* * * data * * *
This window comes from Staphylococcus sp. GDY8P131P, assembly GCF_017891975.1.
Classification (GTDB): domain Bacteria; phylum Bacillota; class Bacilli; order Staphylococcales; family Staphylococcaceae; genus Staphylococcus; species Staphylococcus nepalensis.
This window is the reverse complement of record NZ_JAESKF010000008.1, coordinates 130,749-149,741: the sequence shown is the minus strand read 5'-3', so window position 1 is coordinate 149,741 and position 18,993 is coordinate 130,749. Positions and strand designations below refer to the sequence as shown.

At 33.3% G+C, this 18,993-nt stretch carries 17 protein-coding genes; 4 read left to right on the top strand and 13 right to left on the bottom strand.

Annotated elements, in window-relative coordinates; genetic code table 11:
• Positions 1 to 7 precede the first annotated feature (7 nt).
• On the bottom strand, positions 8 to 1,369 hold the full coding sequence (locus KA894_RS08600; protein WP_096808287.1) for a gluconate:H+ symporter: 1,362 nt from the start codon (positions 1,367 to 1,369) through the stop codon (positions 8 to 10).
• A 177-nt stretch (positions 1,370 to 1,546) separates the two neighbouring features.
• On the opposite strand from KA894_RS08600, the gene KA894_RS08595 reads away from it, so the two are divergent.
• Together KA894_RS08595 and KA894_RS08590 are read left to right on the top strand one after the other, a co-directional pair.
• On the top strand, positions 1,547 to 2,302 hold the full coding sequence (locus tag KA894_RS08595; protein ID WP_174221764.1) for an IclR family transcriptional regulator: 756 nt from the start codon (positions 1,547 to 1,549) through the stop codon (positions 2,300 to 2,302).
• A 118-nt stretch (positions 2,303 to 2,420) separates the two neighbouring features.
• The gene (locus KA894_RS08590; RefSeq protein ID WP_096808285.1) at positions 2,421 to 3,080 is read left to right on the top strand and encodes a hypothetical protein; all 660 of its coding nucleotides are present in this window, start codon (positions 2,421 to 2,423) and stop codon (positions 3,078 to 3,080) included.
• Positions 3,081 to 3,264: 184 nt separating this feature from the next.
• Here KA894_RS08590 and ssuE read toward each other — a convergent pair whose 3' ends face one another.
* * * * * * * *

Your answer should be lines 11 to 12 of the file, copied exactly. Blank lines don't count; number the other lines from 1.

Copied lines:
• On the top strand, positions 1,547 to 2,302 hold the full coding sequence (locus tag KA894_RS08595; protein ID WP_174221764.1) for an IclR family transcriptional regulator: 756 nt from the start codon (positions 1,547 to 1,549) through the stop codon (positions 2,300 to 2,302).
• A 118-nt stretch (positions 2,303 to 2,420) separates the two neighbouring features.